3. You Have To Convince The Other Side. All the brave talk in the world about Republicans not blinking is no use unless the Democrats can be convinced to blink first. And nobody seems to have a plan to make that happen. First of all, the long history of Republicans caving in fiscal showdowns means that Democrats enter any negotiation with morale high and confident of victory; there must be a plan to change that. Second, the hubris of national Democrats certain of a permanent demographic majority is hard to puncture these days - vulnerable 2014 Democrats in Congress may fear polling showing the deep unpopularity of Obamacare and even some public support for a shutdown, but history shows that the White House is disinclined to listen to them even though the August 2011 debt ceiling fight was the lowest point of President Obama's approval ratings. And third, the institutional memory of the 1995 government shutdown has left Democrats convinced that they will always see their political prospects improved by budgetary brinksmanship. These are realities that any strategy must take into account.
4. The Voters Get A Say: In a back-room negotiation, there's something to be said for being stubborn, as well as for starting off with an unreasonable opening demand and falling back to where you want to be. But inevitably, both sides here are trying to convince the public to take their side - and perceived voter movement will influence the outcome. That means that there's a lot to be said for starting off with a demand that seems more reasonable in the first place, although one could also make the case in some circumstances for taking a harder initial stance and then making a great show of compromising.
5. Perception Trumps Reality: Related to the prior point: one reason disputes over polling are so hotly contested is because much of the ability to win fights on Capitol Hill is driven, not by actual public opinion, but by its appearance. Expect pollsters to craft the phrasing of their questions, and their choices of which polls to release publicly, with that in mind.
6. Sometimes, You Fight To Lose: This is perhaps the biggest thing motivating the intensity of the debate over defunding. The strongest position in a negotiation is actually the position of entering a fight you are willing to lose. Pro-defund conservatives see themselves as playing a long game to change how Congress does business, so they see a losing fight as beneficial in the long run. GOP Senate leaders focused on recapturing the Senate are looking only to what plays best in 2014. Anti-defund conservatives are worried about burning out the grassroots base with yet another failure. The biggest divide is not what we expect to win, but what we're willing to lose.
September 16, 2013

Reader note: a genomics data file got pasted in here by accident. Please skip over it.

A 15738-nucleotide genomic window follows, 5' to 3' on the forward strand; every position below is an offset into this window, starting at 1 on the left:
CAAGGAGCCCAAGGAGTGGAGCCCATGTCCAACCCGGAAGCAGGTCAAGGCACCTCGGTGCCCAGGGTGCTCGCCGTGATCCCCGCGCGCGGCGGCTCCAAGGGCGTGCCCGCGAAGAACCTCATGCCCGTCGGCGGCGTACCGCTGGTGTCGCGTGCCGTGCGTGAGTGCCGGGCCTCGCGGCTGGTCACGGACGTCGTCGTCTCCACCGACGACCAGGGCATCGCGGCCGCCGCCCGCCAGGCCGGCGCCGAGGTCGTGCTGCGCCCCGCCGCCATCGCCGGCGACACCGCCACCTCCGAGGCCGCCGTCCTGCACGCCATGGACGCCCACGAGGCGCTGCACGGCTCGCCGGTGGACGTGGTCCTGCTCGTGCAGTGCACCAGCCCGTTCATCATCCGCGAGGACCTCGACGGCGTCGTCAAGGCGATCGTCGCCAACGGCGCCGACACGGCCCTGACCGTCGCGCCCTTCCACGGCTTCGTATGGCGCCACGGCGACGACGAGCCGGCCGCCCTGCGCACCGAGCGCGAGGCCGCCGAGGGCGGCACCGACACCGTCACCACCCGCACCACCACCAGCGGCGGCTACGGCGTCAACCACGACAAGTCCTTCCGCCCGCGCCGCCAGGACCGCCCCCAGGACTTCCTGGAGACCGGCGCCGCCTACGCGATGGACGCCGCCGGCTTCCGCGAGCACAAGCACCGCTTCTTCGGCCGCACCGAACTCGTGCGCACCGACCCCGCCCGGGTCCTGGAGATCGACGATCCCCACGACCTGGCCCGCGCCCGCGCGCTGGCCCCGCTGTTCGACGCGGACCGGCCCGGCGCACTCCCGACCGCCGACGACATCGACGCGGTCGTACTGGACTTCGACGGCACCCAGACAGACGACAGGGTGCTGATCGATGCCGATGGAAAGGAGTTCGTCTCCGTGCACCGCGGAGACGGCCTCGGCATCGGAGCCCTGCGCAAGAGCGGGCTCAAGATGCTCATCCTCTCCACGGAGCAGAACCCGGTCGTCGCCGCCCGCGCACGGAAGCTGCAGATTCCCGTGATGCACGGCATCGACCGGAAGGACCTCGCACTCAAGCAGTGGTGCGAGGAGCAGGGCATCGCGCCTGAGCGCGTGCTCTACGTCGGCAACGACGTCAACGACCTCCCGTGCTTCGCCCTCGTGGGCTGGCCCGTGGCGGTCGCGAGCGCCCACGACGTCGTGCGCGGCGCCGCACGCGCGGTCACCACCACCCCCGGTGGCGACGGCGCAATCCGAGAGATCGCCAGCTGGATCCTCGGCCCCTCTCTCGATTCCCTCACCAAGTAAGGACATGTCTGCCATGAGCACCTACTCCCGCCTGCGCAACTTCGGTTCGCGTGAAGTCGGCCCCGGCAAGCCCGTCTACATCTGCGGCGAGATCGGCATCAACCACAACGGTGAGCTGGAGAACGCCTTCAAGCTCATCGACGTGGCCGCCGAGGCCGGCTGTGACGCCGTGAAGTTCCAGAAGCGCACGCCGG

WAR: Neocon Middle East Part II
Set The Greater Middle East Ablaze
The Bush Administration was fond of touting the milestones of democracy and freedom (the two things are not the same), and in the early years they came in waves. At the same time, the forces of chaos threatened to overwhelm the progress. But as the years have passed, chaos has more often engulfed the enemies of democracy than its friends. Step back and consider the timeline of major events - not every battle or controversy, but the large-scale shifts between democracy, tyranny and extremism:
October-November 2001: U.S. invades Afghanistan, toppling the Taliban government.
December 2001: Conference of Afghan leaders in Bonn appoints Hamid Karzai as interim president.
March-April 2003: U.S. invades Iraq, toppling Saddam Hussein's government.
July 2003: Iraqi Governing Council established as an interim government. Saddam's sons Uday and Qusay killed in a firefight with U.S. troops.
December 2003: Saddam Hussein captured. Also, Libya announces that it is surrendering its nuclear and other WMD program, which would be turned over to international inspectors.
December 2003-January 2004: Afghanistan loya jirga assembly adopts a new constitution.
March 2004: Iraq adopts an interim constitution.
June 2004: U.S. transfers sovereign power to the interim Iraqi government, headed by Ayad Allawi.
September 2004: UN Security Council passes a USNC Resolution 1559, demanding Syrian withdrawal from its occupation of Lebanon. Also, Don Rumsfeld airs the Bush Administration's mounting concerns over Iran supporting the insurgency in Iraq.
October 2004: First Afghan election, won by Hamid Karzai, featuring high voter turnout and the participation of women. Karzai would be re-elected in August 2009, an election surrounded by disputes over various types of irregularities, and at present is scheduled by term limits to leave office following the next elections in April 2014.
January 2005: Iraqis throng to polling places for the first parliamentary elections. Ibrahim al-Jaafari succeeds Allawi as Prime Minister. Meanwhile, elections in the Palestinian Authority (boycotted by Hamas) select Mahmoud Abbas as President and successor to the recently-deceased Yasser Arafat.
February 2005: Former Lebanese Prime Minister Rafik Hariri assassinated by car bombing in Beirut, generally believed to have been orchestrated by the Syrian government of Bashar al-Assad.
April 2005: Following the popular protests of the "Cedar Revolution" in Lebanon and diplomatic pressure from the Bush Administration and the French government of Jacques Chirac to enforce UNSC Resolution 1559, Syria withdraws from Lebanon. The Lebanese protests take inspiration from similar movements in Ukraine and Georgia over preceding months.